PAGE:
What are the green claims of companies based on?
You have most likely seen internationally renowned companies' claims stating their products are "carbon neutral" or have heard that you can fly, buy new clothes or eat certain foods without exacerbating the climate crisis. But what are these claims built on?
Due to increased pressure from consumers, markets, and governments, companies feel pressured to demonstrate their active contribution to solving the climate crisis. As a result, more and more companies set carbon reduction targets. Credible targets require clear pathways towards reducing greenhouse gas (GHG) emissions aligned with the Paris Agreement (Streck et al., 2022).
Even though consumers sometimes tend to believe that carbon-neutral claims imply an absolute reduction in carbon emissions, most companies rely on carbon offsetting as part of their net-zero strategies (The Advertising Standards Authority, 2022).
An AI-generated image of an Airbus 707 made of green leaves with a sunset in the background (DALL.E on OpenAI)
What is carbon offsetting?
Offsetting cannot replace emission reduction efforts but is supposed to compensate for residual, unavoidable emissions. Companies buy carbon credits for every ton of residual greenhouse gas (GHG) emissions (Streck, Dyck, Manirajah & Armenteros, 2022). Demand quadrupled the value of the Voluntary Carbon Market (VCM) to $2 Billion in 2021, while prices of carbon credits rose by nearly 60% (Forest Trends' Ecosystem Marketplace, 2022).
To generate carbon credits, VCM projects must demonstrate that their activities lead to GHG emission reductions and removals beyond those that would have occurred without the carbon activity, commonly referred to as "additionality". These emission reductions or removals are quantified against a baseline or reference level, a counterfactual scenario of what would have occurred without the VCM project or program. Conservative reference scenarios are essential for the credibility of baselines, but what does the practice look like (Streck et al., 2022)?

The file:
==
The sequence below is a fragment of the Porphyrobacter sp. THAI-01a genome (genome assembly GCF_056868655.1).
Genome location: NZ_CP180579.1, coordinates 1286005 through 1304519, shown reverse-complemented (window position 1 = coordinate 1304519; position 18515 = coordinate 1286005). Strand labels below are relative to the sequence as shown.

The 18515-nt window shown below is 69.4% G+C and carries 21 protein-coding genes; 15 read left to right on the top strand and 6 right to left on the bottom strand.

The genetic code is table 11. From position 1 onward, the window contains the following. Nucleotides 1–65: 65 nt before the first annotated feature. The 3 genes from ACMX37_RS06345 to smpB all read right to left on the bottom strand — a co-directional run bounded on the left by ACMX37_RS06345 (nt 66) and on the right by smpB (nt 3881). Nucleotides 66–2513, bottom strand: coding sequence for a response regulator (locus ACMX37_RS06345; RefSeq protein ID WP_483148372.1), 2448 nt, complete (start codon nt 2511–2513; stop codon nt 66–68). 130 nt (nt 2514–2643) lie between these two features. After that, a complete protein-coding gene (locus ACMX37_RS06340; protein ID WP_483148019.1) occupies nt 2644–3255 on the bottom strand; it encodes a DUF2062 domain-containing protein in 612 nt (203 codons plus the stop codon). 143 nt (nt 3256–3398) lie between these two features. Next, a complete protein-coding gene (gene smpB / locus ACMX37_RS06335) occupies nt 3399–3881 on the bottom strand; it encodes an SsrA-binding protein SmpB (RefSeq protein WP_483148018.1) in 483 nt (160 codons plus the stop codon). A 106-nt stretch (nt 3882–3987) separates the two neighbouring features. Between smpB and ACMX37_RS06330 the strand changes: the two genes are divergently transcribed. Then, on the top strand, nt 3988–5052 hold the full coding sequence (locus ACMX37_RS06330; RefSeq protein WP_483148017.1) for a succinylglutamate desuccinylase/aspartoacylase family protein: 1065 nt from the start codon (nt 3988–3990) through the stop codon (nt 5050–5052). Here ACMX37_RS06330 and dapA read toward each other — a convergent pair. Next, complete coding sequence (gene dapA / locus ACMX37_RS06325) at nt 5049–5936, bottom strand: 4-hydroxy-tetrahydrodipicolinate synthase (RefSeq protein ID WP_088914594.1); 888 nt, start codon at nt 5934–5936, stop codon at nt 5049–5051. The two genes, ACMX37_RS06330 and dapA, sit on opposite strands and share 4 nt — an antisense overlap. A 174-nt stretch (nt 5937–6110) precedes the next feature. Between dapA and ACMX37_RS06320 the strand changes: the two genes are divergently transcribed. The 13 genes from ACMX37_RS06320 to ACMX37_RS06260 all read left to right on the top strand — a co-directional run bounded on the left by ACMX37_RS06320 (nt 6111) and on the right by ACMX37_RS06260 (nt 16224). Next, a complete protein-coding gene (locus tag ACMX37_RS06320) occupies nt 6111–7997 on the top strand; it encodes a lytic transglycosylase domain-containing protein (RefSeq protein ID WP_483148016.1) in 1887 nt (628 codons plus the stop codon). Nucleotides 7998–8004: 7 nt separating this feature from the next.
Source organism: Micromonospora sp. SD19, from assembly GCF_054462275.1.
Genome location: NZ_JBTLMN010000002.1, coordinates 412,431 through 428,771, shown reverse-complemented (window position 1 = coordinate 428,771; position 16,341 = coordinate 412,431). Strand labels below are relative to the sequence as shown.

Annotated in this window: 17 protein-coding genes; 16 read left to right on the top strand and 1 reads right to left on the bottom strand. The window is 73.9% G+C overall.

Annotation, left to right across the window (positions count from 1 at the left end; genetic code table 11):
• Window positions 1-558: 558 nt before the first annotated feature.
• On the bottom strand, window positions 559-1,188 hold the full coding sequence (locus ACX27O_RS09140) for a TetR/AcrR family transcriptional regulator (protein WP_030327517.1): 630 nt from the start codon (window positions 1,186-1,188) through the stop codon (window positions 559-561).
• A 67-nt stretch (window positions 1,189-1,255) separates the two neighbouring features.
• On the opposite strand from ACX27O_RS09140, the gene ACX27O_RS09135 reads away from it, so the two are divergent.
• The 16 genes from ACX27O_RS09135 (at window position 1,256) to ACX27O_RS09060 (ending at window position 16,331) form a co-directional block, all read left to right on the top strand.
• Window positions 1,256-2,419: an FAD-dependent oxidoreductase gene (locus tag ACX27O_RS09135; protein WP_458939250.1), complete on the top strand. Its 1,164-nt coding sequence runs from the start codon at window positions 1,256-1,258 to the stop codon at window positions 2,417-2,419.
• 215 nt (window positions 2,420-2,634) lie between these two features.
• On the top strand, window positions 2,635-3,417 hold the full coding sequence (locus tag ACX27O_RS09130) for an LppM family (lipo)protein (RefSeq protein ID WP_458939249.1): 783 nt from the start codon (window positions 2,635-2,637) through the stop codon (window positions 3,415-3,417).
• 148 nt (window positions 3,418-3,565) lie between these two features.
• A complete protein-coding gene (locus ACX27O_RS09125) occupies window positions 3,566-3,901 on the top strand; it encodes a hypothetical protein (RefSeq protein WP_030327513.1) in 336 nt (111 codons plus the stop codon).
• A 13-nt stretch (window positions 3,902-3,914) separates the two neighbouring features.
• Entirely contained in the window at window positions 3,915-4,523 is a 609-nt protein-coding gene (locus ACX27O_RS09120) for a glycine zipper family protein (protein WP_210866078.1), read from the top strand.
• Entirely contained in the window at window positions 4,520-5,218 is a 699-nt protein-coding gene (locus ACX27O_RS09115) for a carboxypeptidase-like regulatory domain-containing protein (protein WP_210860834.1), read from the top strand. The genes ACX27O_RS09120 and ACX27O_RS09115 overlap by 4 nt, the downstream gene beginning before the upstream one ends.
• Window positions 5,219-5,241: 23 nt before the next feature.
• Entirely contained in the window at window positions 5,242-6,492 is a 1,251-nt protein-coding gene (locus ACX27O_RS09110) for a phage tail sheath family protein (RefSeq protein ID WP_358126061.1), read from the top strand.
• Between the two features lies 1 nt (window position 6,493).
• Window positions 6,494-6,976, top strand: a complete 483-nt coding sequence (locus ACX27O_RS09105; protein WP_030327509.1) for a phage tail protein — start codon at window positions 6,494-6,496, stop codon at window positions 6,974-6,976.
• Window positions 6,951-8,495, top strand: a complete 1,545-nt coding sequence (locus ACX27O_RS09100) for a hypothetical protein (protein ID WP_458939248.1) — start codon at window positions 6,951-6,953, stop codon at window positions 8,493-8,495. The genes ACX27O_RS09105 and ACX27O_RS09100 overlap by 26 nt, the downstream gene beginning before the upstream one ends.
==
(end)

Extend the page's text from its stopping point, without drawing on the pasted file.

How credible are carbon standards?
The VCM is built on trust. Transactions between buyers and sellers of carbon credits mainly occur over the counter, as no central regulatory body governs the market. Instead, certification programmes and standards have been developed to promote transparency, credibility and accountability in the VCM.
While the rapidly increasing value of VCMs reflects the high confidence of corporate buyers, criticism is growing, especially towards avoided deforestation projects – with 30% the most prominent single offset type (in 2020) (Forest Trends' Ecosystem Marketplace, 2022). Based on a joint scientific study on the majority of forest offset projects (commonly known as REDD+ schemes) certified by Verra, the world's leading carbon standard for the VCM, the Guardian concluded the following (Greenfield, 2023):
"[M]ore than 90% of [Verra's] rainforest offset credits – among the most commonly used by companies – are likely to be "phantom credits" and do not represent genuine carbon reductions."
The Guardian also encountered severe human rights issues on-site at Verra's flagship project in Peru, where smallholder farmers claimed to be victims of land grabs while park guards and police cut down their homes with chainsaws and ropes. They reported forced evictions and tensions with park authorities (Greenfield, 2023).
The responsibility of companies buying carbon credits
Dozens of companies and organisations have bought rainforest offsets approved by Verra for environmental claims. In reaction, some companies simply stated that the credits bought were certified by Verra, the "world's leading certification organisation" (Greenfield, 2023).
However, relying on Verra's approval and the certifying agencies is not enough. According to Thales West, a lead environmental economist at the Free University in Amsterdam, Verra's "methodologies are based on fragile assumptions. That makes them fundamentally unreliable. There is much room to game the system" (Crezee, & Gijzel, 2023).